Cultural and historical context in turn affects how we should understand the judicial role. The Justices are part of the broader society and share many of its widely held ideas, which the Court’s judgments inevitably reflect. The Court’s “failures” are not necessarily decisions in which the Justices recognized a wrong but refused or were unable to stop it out of fear—the concerns that Article III protections of life tenure and guaranteed salary are designed to alleviate. Rather, the Justices shared the prevailing legal, political, and social views informing the challenged actions and simply were not going to depart from those views. That prevailing culture sets “limits on the plausible constitutional outcomes that a majority of the Justices might find agreeable,” simply because the Justices, even subconsciously, are immersed in that culture. It is unfair, Lain insists, to expect them to depart so far from societal norms that they themselves share.

Lain generalizes this argument to judicial review more broadly. In particular, it explains why the Court has most vigorously protected minorities from majoritarian overreach at the state and local, rather than national, levels. She cites the invalidation of segregated education in Brown and the recognition of procedural protections for criminal defendants in Gideon v. Wainright; we could add free speech, where the Court protected civil rights protesters and their supporters from local restrictions, but not communists or anarchists from federal prosecution. As Lain argues, when “the problem is not a pocket of oppression but rather society itself, the same values that permeate the rest of the population are highly likely to color the Justices’ views too. And that limits what the Supreme Court can realistically do.”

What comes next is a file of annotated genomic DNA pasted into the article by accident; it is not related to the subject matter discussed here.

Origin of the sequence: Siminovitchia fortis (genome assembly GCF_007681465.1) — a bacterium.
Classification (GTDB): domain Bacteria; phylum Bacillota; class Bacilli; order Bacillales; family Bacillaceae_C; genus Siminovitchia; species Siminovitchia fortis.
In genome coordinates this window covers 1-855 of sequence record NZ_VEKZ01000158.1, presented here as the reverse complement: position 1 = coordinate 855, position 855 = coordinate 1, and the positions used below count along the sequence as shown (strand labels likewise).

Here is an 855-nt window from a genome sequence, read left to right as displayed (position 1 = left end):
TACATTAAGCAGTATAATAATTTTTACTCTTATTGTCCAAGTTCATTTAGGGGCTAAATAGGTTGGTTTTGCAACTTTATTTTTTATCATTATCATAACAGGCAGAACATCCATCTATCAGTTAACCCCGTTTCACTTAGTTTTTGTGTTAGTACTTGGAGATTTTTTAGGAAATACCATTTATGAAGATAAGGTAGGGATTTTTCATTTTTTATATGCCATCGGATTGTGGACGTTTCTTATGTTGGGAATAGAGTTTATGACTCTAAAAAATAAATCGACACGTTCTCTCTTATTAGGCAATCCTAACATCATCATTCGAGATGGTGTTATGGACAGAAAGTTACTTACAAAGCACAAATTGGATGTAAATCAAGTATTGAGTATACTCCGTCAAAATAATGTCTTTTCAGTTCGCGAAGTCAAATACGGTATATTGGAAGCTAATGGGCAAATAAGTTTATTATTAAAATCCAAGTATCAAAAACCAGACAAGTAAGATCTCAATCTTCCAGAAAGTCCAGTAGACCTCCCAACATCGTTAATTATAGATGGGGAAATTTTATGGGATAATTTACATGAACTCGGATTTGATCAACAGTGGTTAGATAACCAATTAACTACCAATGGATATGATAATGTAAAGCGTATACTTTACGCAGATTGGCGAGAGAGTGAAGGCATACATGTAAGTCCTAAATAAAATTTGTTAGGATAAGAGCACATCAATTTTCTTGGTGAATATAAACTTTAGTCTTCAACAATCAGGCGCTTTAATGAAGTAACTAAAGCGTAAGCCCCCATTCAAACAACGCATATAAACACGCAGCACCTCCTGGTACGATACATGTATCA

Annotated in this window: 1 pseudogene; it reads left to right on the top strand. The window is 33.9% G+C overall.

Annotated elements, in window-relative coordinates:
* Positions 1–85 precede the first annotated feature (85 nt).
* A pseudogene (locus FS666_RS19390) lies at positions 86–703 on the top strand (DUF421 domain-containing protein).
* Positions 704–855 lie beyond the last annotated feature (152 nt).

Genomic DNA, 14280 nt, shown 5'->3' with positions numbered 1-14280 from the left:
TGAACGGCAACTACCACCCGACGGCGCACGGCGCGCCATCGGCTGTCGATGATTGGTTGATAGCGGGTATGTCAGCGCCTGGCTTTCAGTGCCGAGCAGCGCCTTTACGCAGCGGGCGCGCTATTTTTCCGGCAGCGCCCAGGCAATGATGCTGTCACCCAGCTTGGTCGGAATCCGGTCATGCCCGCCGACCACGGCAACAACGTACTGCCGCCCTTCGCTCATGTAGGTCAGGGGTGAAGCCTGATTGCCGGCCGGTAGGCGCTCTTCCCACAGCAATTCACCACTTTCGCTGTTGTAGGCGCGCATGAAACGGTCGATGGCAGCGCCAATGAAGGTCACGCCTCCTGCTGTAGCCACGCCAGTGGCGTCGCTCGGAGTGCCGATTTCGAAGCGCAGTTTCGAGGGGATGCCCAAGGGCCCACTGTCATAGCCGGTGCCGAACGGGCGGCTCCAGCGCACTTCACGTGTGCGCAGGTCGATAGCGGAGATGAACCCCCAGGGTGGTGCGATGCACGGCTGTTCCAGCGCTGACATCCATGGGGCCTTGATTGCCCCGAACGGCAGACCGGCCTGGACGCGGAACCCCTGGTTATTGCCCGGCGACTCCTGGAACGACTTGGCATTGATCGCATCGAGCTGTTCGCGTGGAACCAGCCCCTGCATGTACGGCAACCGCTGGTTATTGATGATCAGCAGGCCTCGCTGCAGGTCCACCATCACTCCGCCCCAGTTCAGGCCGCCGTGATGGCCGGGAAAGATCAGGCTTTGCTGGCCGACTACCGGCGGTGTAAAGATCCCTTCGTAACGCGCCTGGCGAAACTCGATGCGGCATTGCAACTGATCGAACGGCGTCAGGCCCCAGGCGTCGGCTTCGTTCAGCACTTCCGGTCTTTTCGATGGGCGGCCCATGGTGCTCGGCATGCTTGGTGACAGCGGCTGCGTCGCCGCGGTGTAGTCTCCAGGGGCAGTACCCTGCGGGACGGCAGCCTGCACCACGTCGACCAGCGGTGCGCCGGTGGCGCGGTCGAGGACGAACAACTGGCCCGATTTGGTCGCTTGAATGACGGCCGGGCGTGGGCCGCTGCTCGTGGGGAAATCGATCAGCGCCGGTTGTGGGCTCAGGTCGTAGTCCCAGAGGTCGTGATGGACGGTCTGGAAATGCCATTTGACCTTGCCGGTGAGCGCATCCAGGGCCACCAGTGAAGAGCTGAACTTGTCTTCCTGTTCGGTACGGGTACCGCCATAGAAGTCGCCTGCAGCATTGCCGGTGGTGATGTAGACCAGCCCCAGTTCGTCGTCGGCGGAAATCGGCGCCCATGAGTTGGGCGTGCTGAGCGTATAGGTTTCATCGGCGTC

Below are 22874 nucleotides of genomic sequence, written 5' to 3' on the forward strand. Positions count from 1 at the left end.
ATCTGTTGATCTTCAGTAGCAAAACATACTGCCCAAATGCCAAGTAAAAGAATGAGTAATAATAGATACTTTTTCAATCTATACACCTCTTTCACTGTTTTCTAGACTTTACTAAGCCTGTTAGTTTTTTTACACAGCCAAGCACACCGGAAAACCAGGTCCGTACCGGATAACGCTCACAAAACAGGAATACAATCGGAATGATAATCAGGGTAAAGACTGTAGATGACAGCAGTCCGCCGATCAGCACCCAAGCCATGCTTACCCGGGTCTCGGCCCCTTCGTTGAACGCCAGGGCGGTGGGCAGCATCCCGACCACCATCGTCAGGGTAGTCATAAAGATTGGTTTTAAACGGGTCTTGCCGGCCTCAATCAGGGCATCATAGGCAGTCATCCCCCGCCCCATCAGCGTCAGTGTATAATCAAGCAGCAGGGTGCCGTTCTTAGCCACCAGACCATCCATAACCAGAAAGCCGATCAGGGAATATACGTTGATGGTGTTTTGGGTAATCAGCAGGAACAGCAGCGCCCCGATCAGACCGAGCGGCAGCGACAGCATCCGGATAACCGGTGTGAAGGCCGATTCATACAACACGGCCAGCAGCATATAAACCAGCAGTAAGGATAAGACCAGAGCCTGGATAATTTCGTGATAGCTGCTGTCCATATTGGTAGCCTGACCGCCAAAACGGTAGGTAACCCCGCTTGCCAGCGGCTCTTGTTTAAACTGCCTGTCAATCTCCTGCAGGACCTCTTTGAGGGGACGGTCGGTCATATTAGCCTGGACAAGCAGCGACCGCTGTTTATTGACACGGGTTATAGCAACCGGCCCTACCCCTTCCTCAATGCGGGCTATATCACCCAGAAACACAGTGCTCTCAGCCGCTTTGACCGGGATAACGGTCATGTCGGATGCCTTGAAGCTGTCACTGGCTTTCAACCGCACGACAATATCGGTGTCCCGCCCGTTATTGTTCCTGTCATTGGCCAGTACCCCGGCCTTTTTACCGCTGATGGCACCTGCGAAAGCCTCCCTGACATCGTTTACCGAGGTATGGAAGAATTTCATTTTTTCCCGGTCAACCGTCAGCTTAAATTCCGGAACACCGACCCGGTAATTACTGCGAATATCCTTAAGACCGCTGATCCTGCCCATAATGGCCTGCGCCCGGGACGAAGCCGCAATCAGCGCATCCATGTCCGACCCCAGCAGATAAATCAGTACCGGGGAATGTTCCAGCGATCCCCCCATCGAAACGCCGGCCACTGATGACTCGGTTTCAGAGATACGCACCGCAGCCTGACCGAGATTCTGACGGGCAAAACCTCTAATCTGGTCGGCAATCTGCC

Yet Chemerinsky and others remain disappointed that the Court has not lived up to some ideal as a countermajoritarian protector of politically powerless minorities. Importantly, however, they can be disappointed in the Court only if they were expecting it to do better. And given Plessy, Buck, and Korematsu (to name only three), we might wonder where that expectation comes from. According to Lain, it is because the Court has convincingly established this as its role, even while not always performing it (at least not in the way many would like). Lain argues that this “role is not inherent in the Court’s composition; it did not spring forth from the Constitution fully formed. It did not have to be, but it is, and it is because the Court created it.”